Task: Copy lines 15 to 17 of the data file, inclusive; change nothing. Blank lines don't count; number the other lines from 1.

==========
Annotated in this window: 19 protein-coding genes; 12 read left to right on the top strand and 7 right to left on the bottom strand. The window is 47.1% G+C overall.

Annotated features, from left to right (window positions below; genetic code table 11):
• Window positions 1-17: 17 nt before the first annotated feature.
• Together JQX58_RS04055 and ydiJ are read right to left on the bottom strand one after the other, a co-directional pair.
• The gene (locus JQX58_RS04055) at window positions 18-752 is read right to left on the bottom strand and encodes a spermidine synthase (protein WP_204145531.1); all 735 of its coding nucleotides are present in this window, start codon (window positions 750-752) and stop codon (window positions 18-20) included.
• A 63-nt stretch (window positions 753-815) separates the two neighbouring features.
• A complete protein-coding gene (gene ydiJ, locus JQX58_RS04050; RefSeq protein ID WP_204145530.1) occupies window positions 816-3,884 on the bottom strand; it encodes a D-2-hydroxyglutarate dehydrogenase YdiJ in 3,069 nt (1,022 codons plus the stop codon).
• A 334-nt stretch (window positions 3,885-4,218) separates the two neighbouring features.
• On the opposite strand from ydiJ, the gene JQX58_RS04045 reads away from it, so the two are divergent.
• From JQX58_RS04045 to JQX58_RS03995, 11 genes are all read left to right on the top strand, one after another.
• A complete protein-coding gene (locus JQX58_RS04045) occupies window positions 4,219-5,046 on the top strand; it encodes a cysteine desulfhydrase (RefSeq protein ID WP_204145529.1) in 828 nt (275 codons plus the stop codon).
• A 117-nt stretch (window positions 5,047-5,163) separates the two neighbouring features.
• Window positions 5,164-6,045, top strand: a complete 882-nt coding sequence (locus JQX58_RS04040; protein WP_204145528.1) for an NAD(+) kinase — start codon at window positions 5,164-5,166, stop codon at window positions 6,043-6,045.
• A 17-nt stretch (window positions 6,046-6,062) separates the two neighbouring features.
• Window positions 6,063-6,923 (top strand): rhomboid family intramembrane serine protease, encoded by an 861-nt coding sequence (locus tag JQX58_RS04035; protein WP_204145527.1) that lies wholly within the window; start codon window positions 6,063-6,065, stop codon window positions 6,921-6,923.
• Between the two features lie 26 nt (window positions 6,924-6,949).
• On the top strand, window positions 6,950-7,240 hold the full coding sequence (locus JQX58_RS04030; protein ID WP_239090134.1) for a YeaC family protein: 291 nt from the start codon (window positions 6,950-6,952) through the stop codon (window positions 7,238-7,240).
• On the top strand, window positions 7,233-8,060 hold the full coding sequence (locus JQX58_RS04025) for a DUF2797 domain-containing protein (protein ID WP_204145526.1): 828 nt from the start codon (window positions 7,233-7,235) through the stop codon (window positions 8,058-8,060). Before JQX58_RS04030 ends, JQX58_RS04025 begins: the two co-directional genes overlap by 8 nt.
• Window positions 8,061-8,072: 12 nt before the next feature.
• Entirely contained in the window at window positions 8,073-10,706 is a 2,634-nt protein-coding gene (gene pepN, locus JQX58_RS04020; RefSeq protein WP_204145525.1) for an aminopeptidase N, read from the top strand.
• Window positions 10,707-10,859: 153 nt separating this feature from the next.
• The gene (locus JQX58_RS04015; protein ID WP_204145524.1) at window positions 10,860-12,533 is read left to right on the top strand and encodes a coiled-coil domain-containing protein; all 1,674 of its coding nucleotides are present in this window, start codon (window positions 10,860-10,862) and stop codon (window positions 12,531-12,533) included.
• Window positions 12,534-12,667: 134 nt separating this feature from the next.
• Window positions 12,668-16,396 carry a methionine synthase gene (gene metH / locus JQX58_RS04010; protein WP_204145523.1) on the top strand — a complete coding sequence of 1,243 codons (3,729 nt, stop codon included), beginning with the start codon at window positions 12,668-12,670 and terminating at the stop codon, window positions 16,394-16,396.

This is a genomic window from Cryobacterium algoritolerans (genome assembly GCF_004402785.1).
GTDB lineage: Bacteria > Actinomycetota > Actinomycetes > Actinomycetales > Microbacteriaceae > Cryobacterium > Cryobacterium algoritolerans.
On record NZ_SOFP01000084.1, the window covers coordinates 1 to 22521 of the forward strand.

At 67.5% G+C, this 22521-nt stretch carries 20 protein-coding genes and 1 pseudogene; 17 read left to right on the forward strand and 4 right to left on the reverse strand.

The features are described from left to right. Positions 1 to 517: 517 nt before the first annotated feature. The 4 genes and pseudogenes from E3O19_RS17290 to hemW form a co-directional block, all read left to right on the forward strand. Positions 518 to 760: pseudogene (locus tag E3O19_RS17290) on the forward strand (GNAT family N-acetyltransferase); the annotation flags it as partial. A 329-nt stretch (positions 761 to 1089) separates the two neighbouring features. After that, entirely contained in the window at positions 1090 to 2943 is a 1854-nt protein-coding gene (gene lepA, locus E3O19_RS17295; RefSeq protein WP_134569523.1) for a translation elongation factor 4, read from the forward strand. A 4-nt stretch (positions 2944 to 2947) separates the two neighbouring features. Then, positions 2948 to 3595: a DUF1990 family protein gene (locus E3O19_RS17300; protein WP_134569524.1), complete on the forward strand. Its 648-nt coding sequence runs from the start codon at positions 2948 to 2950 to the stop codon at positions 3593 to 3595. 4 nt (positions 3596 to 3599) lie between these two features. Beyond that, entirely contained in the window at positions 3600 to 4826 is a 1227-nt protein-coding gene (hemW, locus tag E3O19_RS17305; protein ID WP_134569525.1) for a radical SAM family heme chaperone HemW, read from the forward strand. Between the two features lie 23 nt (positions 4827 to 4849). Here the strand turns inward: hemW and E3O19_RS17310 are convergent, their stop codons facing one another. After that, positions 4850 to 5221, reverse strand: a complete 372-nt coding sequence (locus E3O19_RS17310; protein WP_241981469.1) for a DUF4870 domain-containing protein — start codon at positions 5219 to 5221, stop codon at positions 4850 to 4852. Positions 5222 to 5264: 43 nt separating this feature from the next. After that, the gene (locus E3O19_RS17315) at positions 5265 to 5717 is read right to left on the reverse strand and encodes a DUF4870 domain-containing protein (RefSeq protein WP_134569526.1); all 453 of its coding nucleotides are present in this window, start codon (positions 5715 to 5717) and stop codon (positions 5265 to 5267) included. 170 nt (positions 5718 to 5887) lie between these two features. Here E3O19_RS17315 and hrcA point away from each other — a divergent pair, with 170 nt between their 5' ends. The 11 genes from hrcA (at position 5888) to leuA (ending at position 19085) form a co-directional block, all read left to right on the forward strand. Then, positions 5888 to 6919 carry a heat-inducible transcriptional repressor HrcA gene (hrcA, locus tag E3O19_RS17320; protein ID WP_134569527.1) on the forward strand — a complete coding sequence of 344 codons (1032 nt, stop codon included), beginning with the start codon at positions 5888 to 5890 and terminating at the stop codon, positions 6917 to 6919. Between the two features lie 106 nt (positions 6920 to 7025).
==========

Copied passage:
• Window positions 6,063-6,923 (top strand): rhomboid family intramembrane serine protease, encoded by an 861-nt coding sequence (locus tag JQX58_RS04035; protein WP_204145527.1) that lies wholly within the window; start codon window positions 6,063-6,065, stop codon window positions 6,921-6,923.
• Between the two features lie 26 nt (window positions 6,924-6,949).
• On the top strand, window positions 6,950-7,240 hold the full coding sequence (locus JQX58_RS04030; protein ID WP_239090134.1) for a YeaC family protein: 291 nt from the start codon (window positions 6,950-6,952) through the stop codon (window positions 7,238-7,240).